August 22, 2013
Two weeks ago Nanotechnology News reported on a Nature research article in which scientists used molecular robots to attack specific cells. Though still in its early phases, such technology may carry the potential for targeted treatment of maladies, like cancer and autoimmune disease, whose current treatments harm healthy cells along with the disease-causing ones. How do molecular robots work?
The “robots” we are talking about here are not the microscopic mechanical beings of “gray goo” fame; they are synthetic structures made of DNA strands and antibodies. The DNA strands are produced in the lab using a machine that can assemble them with whatever sequence of A’s, T’s, G’s and C’s the scientist running the machine specifies. Antibodies are proteins that detect foreign invaders in the body (e.g. viruses). They attach to the surface of such cells by means of a specific receptor that fits the antibody in a lock-and-key fashion.
The synthesized DNA-plus-antibody substrates created in the study, called molecular automata, are able to seek out certain cells – those with receptors that match the automata’s antibodies. Once they attach to a cell, a chain of events occurs that effectively “labels” that cell and thus allows scientists to identify and interact with it in a targeted manner.
The outside of a cell is comprised of a membrane and receptors embedded in the membrane. Antibodies and drugs attach to these receptors. It is great when there is a specific receptor for a specific disease. When this happens, a drug with a matching structure can attach to the bad cells and go to work on them, leaving other cells unaffected. Unfortunately, not all diseased or cancerous cells have a unique receptor, so many drugs – including those used to treat rheumatoid arthritis and certain cancers – attack every cell with the relevant receptor, healthy or not.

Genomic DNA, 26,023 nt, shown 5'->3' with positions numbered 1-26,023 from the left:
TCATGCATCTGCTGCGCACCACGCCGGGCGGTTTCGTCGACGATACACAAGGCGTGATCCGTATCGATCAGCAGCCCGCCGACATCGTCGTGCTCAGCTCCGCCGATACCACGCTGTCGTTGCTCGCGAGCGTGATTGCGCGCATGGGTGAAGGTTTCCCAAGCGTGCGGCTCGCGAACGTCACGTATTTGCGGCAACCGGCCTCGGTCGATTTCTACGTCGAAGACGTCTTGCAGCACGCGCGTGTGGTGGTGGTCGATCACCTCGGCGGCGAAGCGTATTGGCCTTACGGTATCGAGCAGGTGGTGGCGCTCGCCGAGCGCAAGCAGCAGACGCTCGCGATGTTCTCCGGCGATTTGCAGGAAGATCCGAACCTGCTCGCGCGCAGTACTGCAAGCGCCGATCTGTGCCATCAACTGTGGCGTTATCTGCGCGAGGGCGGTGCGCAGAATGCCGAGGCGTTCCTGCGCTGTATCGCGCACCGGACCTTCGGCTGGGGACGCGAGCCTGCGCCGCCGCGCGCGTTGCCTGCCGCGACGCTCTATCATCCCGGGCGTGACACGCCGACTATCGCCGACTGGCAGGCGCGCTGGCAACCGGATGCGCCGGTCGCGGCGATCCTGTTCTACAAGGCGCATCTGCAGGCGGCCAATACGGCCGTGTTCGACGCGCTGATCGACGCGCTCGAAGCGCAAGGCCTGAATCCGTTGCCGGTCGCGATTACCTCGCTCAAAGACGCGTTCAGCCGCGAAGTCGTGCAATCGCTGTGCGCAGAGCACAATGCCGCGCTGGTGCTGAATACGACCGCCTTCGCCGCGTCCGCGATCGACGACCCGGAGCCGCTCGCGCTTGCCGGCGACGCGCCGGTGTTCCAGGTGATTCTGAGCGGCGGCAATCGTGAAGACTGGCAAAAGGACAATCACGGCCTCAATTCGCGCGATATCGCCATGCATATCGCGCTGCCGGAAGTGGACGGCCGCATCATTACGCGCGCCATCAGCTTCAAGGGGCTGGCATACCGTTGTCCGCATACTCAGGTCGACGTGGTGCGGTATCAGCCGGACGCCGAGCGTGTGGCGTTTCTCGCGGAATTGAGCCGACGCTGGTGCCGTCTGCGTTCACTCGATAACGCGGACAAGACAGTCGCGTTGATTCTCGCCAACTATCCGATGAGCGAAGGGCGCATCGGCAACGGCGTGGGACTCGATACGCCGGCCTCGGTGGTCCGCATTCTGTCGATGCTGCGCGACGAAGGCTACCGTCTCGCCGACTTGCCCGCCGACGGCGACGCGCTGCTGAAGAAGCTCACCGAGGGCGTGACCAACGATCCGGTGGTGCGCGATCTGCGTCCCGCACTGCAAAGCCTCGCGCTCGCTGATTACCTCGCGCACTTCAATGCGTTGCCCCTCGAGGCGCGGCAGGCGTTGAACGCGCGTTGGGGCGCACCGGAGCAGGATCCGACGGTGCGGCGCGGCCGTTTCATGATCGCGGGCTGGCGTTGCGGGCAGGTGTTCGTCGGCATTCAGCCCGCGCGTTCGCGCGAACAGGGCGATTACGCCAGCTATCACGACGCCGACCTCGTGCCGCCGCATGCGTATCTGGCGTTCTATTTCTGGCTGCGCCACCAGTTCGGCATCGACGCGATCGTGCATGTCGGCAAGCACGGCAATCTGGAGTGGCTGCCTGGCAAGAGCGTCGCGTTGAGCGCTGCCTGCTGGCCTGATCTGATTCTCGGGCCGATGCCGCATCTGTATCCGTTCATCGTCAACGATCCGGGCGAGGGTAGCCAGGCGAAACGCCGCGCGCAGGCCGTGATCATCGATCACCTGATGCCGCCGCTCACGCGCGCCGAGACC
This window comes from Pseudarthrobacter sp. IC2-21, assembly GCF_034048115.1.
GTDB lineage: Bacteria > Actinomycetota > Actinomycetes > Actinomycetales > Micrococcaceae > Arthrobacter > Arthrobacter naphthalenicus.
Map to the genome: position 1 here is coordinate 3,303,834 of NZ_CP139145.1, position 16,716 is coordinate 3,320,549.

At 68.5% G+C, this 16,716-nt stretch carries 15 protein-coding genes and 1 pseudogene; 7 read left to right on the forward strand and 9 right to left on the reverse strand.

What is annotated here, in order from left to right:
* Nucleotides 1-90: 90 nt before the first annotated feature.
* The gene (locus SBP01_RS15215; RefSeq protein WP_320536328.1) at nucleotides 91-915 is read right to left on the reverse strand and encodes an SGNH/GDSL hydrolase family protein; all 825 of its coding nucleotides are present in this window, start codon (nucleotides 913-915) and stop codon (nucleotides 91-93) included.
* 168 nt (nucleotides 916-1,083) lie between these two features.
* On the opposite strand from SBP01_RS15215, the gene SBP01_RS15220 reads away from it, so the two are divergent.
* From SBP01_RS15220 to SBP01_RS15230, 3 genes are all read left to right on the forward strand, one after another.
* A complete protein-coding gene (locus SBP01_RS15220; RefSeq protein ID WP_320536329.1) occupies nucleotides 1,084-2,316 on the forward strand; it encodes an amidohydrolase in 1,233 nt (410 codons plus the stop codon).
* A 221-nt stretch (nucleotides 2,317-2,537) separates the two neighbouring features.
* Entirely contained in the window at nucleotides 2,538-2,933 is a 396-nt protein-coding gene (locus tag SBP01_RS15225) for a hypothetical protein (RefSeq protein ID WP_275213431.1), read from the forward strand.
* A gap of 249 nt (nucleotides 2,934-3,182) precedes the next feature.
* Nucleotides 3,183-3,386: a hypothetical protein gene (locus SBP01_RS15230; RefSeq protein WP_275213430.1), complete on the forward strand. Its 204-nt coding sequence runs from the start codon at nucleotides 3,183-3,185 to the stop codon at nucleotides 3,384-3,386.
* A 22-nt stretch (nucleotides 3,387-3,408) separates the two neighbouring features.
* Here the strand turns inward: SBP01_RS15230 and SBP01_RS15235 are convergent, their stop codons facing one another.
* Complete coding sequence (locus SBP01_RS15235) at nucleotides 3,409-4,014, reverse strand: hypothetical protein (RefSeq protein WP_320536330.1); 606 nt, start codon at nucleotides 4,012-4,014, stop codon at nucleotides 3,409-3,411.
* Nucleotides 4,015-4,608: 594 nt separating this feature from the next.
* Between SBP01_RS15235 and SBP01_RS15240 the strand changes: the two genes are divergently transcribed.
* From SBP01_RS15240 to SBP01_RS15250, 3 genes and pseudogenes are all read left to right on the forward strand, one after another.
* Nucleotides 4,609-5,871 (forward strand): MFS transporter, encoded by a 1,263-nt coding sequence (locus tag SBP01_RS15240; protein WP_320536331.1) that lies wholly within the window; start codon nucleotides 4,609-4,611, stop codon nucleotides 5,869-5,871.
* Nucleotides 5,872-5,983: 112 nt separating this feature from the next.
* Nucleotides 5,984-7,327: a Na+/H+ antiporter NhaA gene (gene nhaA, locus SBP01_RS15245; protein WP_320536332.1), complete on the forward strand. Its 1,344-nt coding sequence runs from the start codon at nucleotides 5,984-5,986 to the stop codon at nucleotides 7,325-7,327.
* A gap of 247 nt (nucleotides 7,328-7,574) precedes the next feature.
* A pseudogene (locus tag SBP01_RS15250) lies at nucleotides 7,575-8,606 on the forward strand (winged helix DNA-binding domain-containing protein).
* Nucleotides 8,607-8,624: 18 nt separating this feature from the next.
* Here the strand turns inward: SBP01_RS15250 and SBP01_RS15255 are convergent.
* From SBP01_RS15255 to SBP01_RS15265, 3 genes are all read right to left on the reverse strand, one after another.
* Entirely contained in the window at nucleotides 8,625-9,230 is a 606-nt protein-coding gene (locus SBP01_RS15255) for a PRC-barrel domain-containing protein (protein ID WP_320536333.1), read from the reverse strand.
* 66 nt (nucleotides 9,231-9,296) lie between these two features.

Sometimes diseased cells will have a couple of receptors that are next to each other that you wouldn’t find next to each other in other, healthy cells. For example, many cells might have a receptor called CD45, but certain diseased or cancerous cells might also have other nearby receptors, such as CD8 and CD3. If there were a way to identify a cell that has this combination of receptors, then maybe it could be tagged for targeted drug delivery.
Researchers at the Hospital for Special Surgery (in collaboration with Columbia University) have come up with a clever way to do this. They took antibodies that attach to certain receptors and attached synthetic DNA tails. Each kind of antibody was joined with strands of DNA whose sequences were designed to complement the strands attached to the other antibodies. If two receptors are next to each other on a specific cell, the automata with antibodies matching those receptors will end up next to each other when they latch onto the cell, and so their respective DNA strands will be next to each other as well. Those DNA strands are attracted to each other because they have complementary sequences. The DNA strands mix together in a predictable way, and the resulting sequence “tags” cells with this combination of receptors.
The experiment reported here is at the “proof-of-concept” stage: The researchers added their automata to a vial of blood and looked for the markers on white blood cells to demonstrate that at least the idea itself is sound. This is an in vitro test. The next step is to see if it works when injected into a mouse, in vivo.
Bioethics issues to consider:
Always with new technologies, there is a question of safety. If this concept works in vivo, and researchers are able to identify tagged cells, the next step will be to see if the automata produce any adverse side-effects.
Additionally, as is the case with things like contrast agents and biological markers, getting the tags into the body is one thing, but getting them out is another. The first question is “Will these automata need to be removed?” The second question is “If so, then how?”
Note:I will be periodically taking one of the news items and breaking down the science into manageable, user-friendly chunks. Oftentimes, understanding the science behind new techniques can help us unpack the ethical issues.